The Weeknd hosts a party in purgatory on ‘Dawn FM’. Somehow, it works

January 7, 2022
The Weeknd, looking aged, for the cover of his new album, "Dawn FM."
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The Weeknd, like many of us, spent part of 2020 in a pandemic depression.

Plagued by feeling “in this limbo state,” he channeled his feelings into what he planned as his fifth studio album, the follow-up to 2020’s No. 1 “After Hours,” which sparked three polished No. 1 singles (“Save Your Tears” and “Blinding Lights” among them) and incited much Grammy Awards drama. 

But the results were too dark, too sad and, he said, “emotionally detrimental.”

So the Canadian superstar officially known as Abel Tesfaye rebooted, turning his creativity to the idea of purgatory and being stuck in gridlock in a tunnel, a light beckoning at the end to signal the transition to the other side.

But before you think that concept sounds macabre, The Weeknd enlisted the ideal ambassador to ease the journey – a soft-rock radio host (voiced by new friend Jim Carrey in amusingly affected DJ mode) to keep you company while listening to “Dawn FM.”

Yes, it’s the name of The Weeknd’s new album – the first major arrival of 2022 – but also the faux radio station that will “guide you into the light … until you’re fully engulfed,” the singer said during a virtual listening event.

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The title track spotlights Carrey assuring listeners that “we’ll be there to hold your hand and guide you through this painless transition” before Depeche Mode-esque thumps kick in with “Gasoline.”

Whisking listeners into a Euro discotheque, The Weeknd adopts a British accent to intone verses (“It’s 5 a.m., I’m high again and you can see that I’m in pain”) before his familiar honeyed vocals swoop in for the chorus (“And if I finally die in peace, just wrap my body in these sheets”). It’s the end of the world as The Weeknd knows it, and he even name drops R.E.M. for added confirmation.

Most of the 16 tracks on “Dawn FM” are stocked with glistening synthesizers that demonstrate The Weeknd’s continued affection for new wave and lite-R&B as well as his instincts for melody.

Combined with well-placed features (Lil Wayne and Tyler, The Creator), interludes from Carrey and Quincy Jones and clever radio bumpers for Dawn FM interspersed among the songs, “Dawn FM” is an all-night dance party of an album with a pulse that belies its lyrical depth.

Shades of the slithering rhythm of Michael Jackson’s “Wanna Be Startin’ Somethin’ ” color “How Do I Make You Love Me?,” while The Weeknd and co-writers Swedish House Mafia snag a funky guitar loop from Alicia Myers’ 1982 R&B track “I Want to Thank You” to anchor “Sacrifice,” which offers layered vocals and a delectable key change.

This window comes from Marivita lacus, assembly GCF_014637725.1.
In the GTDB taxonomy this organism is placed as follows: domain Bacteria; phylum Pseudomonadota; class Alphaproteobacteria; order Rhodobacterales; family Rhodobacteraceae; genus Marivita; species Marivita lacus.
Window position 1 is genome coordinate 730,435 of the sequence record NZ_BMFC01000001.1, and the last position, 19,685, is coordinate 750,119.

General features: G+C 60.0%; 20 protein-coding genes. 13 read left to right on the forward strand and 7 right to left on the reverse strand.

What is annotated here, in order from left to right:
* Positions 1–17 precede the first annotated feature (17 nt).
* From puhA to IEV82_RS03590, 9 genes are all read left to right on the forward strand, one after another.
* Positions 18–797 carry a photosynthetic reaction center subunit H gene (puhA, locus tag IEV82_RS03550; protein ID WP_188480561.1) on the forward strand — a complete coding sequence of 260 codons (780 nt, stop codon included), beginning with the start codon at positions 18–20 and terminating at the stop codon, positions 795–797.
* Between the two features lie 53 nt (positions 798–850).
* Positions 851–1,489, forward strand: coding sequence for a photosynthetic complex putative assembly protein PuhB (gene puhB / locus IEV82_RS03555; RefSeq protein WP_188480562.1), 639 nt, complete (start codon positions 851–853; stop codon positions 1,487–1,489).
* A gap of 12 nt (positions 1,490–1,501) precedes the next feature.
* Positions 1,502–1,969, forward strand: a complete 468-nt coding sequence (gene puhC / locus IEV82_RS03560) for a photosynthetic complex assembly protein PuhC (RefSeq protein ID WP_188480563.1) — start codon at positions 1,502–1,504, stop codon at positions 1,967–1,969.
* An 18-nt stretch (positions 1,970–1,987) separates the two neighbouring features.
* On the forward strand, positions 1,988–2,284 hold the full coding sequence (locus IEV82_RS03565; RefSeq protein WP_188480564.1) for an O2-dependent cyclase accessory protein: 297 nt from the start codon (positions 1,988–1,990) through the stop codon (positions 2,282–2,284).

Working primarily with production wizards Max Martin and Daniel Lopatin (aka OPN), The Weeknd embraces the realities of death while still navigating the complexities of intimacy.

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By the time Carrey returns for the closing soliloquy, “Phantom Regret By Jim,” a Dr. Seuss-like rhyme that he wrote, the message is complete: “God knows life is chaos, but he made one thing true/You’ve gotta unwind your mind, train your soul to align and dance ‘til you find that divine boogaloo,” Carrey recites.

But before reaching the philosophical climax, here are some other highlights along the journey:

‘Less Than Zero’

The indisputable apex of “Dawn FM” – also dotted with Martin’s fingerprints – is thrust by a propulsive beat and decorated with keyboard notes climbing the scales before The Weeknd bursts into a chorus that literally reports, “I can’t get it out of my head.” Of course, the reference is to a romance plagued by self-destruction (“Now you’d rather leave me/Than to watch me die in your arms”), but the phenomenal hook is an instant gem.

‘Out of Time’

Following “A Tale By Quincy,” an interview clip of legendary music producer Quincy Jones telling the story of the childhood trauma of watching his mother being taken away in a straitjacket and its effect on his relationships throughout his life, “Out of Time” delves into The Weeknd’s own emotional issues. “I’ve been so cold to the ones who love me,” he sings over a glistening melody that recalls DeBarge with its smooth, retro groove.

‘Don’t Break My Heart’

Though filled with rote phrases (“Don’t let me down” and “I don’t know if I can take it anymore” comprise most of the chorus), The Weeknd’s quirky phrasing infuses even the most elementary lines with depth. The song opens with a burst of roller-skating rink, neon-lighted energy and builds its swagger on layers of synthesizers.

‘Here We Go … Again’

Bitter about being used for fame and sex, but also intrigued by the potential of something real developing from a fling (“When I make her laugh, swear it cures my depressing thoughts”), The Weeknd grapples with falling for someone he knows will break his heart. Enter Tyler, The Creator, with a verse that warns, “You gone sign this prenup.” Through his tangle of emotions, The Weeknd’s upper range is in pure, flawless form as it dances atop background vocals from Beach Boys Bruce Johnston and Christian Love (son of Mike). No, we didn’t see that coming, either. 

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